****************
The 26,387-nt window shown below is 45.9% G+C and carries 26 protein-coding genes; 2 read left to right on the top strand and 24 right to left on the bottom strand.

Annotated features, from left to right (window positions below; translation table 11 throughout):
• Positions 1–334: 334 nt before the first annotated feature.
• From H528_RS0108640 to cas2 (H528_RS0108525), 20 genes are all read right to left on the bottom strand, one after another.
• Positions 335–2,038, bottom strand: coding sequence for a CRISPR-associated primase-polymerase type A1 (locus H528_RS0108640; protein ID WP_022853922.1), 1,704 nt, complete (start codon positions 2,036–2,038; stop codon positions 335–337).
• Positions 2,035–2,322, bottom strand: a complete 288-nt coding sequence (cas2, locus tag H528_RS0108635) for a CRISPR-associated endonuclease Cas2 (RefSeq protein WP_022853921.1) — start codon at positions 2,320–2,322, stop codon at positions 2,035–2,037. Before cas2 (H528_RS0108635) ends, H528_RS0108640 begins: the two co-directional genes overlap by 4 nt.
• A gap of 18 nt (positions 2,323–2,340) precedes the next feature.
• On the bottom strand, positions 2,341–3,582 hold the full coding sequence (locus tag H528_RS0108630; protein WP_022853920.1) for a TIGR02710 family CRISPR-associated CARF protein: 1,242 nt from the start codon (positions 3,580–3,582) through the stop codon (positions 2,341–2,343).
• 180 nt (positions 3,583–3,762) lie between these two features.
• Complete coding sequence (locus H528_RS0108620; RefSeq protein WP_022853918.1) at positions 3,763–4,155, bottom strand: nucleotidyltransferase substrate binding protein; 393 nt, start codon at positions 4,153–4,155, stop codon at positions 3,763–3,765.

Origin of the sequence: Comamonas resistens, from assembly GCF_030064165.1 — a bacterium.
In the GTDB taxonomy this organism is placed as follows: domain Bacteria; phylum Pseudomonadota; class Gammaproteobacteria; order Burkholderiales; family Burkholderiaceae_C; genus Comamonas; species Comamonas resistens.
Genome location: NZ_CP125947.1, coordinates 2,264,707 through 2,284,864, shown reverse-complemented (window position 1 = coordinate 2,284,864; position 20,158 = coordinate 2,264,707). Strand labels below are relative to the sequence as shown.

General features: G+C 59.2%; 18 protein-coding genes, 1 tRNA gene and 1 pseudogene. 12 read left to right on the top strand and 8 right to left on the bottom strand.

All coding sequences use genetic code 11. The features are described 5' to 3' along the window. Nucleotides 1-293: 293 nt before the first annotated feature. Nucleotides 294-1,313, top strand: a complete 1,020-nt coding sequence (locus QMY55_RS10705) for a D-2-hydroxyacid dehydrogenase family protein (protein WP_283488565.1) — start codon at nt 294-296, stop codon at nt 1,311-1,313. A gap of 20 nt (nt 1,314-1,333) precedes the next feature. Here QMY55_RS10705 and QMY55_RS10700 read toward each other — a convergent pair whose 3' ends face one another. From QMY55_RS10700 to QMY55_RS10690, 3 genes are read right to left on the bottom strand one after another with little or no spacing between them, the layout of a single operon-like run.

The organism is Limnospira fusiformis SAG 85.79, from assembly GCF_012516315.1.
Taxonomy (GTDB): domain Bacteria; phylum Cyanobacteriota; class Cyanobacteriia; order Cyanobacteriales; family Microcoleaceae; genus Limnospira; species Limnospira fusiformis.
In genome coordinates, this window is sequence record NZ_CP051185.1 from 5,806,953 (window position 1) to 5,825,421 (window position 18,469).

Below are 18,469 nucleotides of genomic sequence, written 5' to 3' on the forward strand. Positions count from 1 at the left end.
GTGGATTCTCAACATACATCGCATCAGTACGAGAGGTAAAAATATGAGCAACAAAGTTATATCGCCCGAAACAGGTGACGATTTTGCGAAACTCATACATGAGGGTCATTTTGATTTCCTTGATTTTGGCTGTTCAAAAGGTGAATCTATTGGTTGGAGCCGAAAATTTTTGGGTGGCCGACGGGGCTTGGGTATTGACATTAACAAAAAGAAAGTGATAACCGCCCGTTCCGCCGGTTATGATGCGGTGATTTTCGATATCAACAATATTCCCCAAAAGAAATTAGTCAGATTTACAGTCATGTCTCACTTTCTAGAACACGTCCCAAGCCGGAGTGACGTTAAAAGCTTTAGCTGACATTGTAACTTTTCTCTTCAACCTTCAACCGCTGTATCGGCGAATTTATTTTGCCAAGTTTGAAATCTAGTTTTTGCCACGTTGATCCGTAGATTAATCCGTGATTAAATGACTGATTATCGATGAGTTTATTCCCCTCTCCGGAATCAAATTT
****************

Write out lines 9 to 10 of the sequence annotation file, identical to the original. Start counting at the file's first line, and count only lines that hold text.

• 180 nt (positions 3,583–3,762) lie between these two features.
• Complete coding sequence (locus H528_RS0108620; RefSeq protein WP_022853918.1) at positions 3,763–4,155, bottom strand: nucleotidyltransferase substrate binding protein; 393 nt, start codon at positions 4,153–4,155, stop codon at positions 3,763–3,765.